NSA Can Still Track Your Cell Phone, Even If It’s Turned Off

Can your cell phone be used to track your location, even when it's powered off?

Can your cell phone be used to track your location, even when it’s powered off?

You might be wondering: Can my cell phone be tracked, even if it’s turned off? A recent report indicates that the National Security Agency is allowed to obtain location information on almost anyone. And they can do it even if the individual’s smart phone is powered off.

It claims that this technology was developed in 2004 in a combined effort between the military, CIA, NSA, and Joint Special Operations Command (JSOC). According to a Washington Post report, by this time analysts for the NSA and data collection agencies had been helping them for three years, during attempts to track down and kill “high value targets” within terrorist cells and militant groups in Afghanistan and Iraq.

In light of recent scrutiny over the NSA’s broad surveillance program, that includes collection and monitoring of emails, social media posts, and other internet traffic, the ability to track a cell phone user’s location isn’t a secret. However, most people would be surprised to learn that even if a mobile phone is turned off, it can still emit signals and be traced, with the help of third party spyware, which can be remotely installed on the device.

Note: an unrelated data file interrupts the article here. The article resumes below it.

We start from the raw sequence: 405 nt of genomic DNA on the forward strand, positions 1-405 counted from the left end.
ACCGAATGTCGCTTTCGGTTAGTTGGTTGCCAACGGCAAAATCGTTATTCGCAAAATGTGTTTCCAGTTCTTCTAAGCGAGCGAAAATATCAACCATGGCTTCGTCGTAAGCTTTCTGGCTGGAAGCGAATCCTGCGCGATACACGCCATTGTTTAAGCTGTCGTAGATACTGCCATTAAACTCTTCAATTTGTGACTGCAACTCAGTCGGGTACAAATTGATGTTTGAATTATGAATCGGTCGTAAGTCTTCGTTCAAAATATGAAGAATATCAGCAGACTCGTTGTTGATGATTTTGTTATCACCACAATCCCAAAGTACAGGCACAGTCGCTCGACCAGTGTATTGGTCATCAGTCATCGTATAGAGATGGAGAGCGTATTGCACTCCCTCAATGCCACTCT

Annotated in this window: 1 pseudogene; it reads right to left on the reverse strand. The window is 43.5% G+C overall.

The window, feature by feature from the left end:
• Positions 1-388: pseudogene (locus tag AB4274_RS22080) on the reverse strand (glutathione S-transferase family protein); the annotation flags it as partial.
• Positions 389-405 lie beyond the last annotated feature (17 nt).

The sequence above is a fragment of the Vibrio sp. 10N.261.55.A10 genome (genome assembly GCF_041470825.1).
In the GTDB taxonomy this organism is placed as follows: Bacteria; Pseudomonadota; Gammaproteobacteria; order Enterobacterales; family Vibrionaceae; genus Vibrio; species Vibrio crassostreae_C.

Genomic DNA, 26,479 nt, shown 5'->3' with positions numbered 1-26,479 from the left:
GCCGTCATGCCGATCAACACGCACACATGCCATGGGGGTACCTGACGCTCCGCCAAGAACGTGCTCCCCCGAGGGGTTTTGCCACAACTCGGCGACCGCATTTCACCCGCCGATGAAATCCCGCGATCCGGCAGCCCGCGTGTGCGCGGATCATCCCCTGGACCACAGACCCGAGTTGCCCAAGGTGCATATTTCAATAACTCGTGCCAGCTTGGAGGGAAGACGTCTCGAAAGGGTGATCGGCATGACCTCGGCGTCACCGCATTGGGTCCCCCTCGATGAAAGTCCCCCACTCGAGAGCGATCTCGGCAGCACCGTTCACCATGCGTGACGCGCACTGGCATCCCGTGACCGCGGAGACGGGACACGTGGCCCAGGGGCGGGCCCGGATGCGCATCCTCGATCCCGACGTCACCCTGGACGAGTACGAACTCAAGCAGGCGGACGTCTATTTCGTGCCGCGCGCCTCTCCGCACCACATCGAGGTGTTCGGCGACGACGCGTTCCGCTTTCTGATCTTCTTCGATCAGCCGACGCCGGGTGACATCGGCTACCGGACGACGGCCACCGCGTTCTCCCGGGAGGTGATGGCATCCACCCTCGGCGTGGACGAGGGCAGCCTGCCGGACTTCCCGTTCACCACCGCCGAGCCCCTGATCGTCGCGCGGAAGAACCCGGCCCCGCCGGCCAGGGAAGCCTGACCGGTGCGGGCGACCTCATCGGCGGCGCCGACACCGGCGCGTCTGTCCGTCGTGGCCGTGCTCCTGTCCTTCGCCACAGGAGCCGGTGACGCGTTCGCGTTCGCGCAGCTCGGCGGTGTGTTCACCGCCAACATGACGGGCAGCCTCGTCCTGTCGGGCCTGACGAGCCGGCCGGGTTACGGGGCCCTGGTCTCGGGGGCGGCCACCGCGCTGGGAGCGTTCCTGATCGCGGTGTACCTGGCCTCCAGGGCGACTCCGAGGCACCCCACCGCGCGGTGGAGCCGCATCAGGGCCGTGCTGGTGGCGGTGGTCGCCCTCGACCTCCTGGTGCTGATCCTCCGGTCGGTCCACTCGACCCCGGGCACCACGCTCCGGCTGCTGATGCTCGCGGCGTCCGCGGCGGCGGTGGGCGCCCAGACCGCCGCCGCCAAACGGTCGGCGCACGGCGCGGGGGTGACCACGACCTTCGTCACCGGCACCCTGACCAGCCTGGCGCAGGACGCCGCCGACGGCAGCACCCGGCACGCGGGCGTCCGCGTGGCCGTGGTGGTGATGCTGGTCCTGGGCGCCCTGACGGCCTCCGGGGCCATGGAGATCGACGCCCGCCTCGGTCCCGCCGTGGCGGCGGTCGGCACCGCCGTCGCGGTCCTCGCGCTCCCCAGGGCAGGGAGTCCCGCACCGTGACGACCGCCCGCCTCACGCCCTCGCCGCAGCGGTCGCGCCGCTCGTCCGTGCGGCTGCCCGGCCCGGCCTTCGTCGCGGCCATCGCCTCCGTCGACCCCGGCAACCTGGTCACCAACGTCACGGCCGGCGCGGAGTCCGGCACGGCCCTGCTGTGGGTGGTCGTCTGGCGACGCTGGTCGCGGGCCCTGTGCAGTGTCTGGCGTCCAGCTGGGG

There are some privacy-concerned people who suggest physically removing the battery from their device as an added precaution. The belief is that not only can the phone be used for location tracking, but it can also serve as a remote listening device, recording your activities without your knowledge.

The recent leak of secret documents via former contractor Edward Snowden has caused the NSA to be the focus of much controversy over its massive collection of personal data worldwide. Accusations brought against the agency include the capture of phone communications, emails, financial transactions, internet activity, and other records. The information the agency has on file concern hundreds of millions of ordinary people who aren’t suspects of any crime, or considered to be a national security threat of any kind.

Critics of the NSA are calling its program a gross violation of personal privacy. What are your thoughts? Have you ever removed the battery from your device over privacy concerns? Let us know in the comments below.

Image by Elvert Barnes

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